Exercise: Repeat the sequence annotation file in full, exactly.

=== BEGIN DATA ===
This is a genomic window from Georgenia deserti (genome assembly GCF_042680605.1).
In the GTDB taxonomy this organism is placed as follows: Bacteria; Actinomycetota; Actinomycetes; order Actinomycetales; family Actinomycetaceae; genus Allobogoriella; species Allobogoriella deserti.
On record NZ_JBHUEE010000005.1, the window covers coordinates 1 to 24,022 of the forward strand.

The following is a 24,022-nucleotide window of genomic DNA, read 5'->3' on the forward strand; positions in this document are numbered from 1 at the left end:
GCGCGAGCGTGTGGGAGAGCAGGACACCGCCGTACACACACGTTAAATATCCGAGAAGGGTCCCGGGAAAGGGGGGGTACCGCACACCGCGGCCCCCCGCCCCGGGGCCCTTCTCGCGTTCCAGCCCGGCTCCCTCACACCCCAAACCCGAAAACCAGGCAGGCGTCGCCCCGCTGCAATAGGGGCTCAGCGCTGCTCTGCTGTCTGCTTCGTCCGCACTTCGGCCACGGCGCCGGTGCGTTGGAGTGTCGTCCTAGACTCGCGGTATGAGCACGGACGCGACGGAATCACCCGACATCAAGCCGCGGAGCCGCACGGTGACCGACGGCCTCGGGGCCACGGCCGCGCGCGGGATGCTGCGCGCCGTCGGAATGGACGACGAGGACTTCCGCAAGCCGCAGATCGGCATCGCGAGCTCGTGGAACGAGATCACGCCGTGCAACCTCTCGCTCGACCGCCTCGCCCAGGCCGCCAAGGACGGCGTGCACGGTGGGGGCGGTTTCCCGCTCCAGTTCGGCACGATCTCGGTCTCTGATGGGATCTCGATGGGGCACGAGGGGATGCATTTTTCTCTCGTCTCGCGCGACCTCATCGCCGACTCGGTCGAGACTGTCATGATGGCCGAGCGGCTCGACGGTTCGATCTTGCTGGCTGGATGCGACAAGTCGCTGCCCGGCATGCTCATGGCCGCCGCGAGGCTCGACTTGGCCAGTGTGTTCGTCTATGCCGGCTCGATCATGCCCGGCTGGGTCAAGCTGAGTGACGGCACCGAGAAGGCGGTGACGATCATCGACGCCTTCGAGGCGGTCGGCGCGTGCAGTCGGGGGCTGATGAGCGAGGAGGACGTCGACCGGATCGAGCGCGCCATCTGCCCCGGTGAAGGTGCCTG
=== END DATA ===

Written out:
This is a genomic window from Georgenia deserti (genome assembly GCF_042680605.1).
In the GTDB taxonomy this organism is placed as follows: Bacteria; Actinomycetota; Actinomycetes; order Actinomycetales; family Actinomycetaceae; genus Allobogoriella; species Allobogoriella deserti.
On record NZ_JBHUEE010000005.1, the window covers coordinates 1 to 24,022 of the forward strand.

The following is a 24,022-nucleotide window of genomic DNA, read 5'->3' on the forward strand; positions in this document are numbered from 1 at the left end:
GCGCGAGCGTGTGGGAGAGCAGGACACCGCCGTACACACACGTTAAATATCCGAGAAGGGTCCCGGGAAAGGGGGGGTACCGCACACCGCGGCCCCCCGCCCCGGGGCCCTTCTCGCGTTCCAGCCCGGCTCCCTCACACCCCAAACCCGAAAACCAGGCAGGCGTCGCCCCGCTGCAATAGGGGCTCAGCGCTGCTCTGCTGTCTGCTTCGTCCGCACTTCGGCCACGGCGCCGGTGCGTTGGAGTGTCGTCCTAGACTCGCGGTATGAGCACGGACGCGACGGAATCACCCGACATCAAGCCGCGGAGCCGCACGGTGACCGACGGCCTCGGGGCCACGGCCGCGCGCGGGATGCTGCGCGCCGTCGGAATGGACGACGAGGACTTCCGCAAGCCGCAGATCGGCATCGCGAGCTCGTGGAACGAGATCACGCCGTGCAACCTCTCGCTCGACCGCCTCGCCCAGGCCGCCAAGGACGGCGTGCACGGTGGGGGCGGTTTCCCGCTCCAGTTCGGCACGATCTCGGTCTCTGATGGGATCTCGATGGGGCACGAGGGGATGCATTTTTCTCTCGTCTCGCGCGACCTCATCGCCGACTCGGTCGAGACTGTCATGATGGCCGAGCGGCTCGACGGTTCGATCTTGCTGGCTGGATGCGACAAGTCGCTGCCCGGCATGCTCATGGCCGCCGCGAGGCTCGACTTGGCCAGTGTGTTCGTCTATGCCGGCTCGATCATGCCCGGCTGGGTCAAGCTGAGTGACGGCACCGAGAAGGCGGTGACGATCATCGACGCCTTCGAGGCGGTCGGCGCGTGCAGTCGGGGGCTGATGAGCGAGGAGGACGTCGACCGGATCGAGCGCGCCATCTGCCCCGGTGAAGGTGCCTG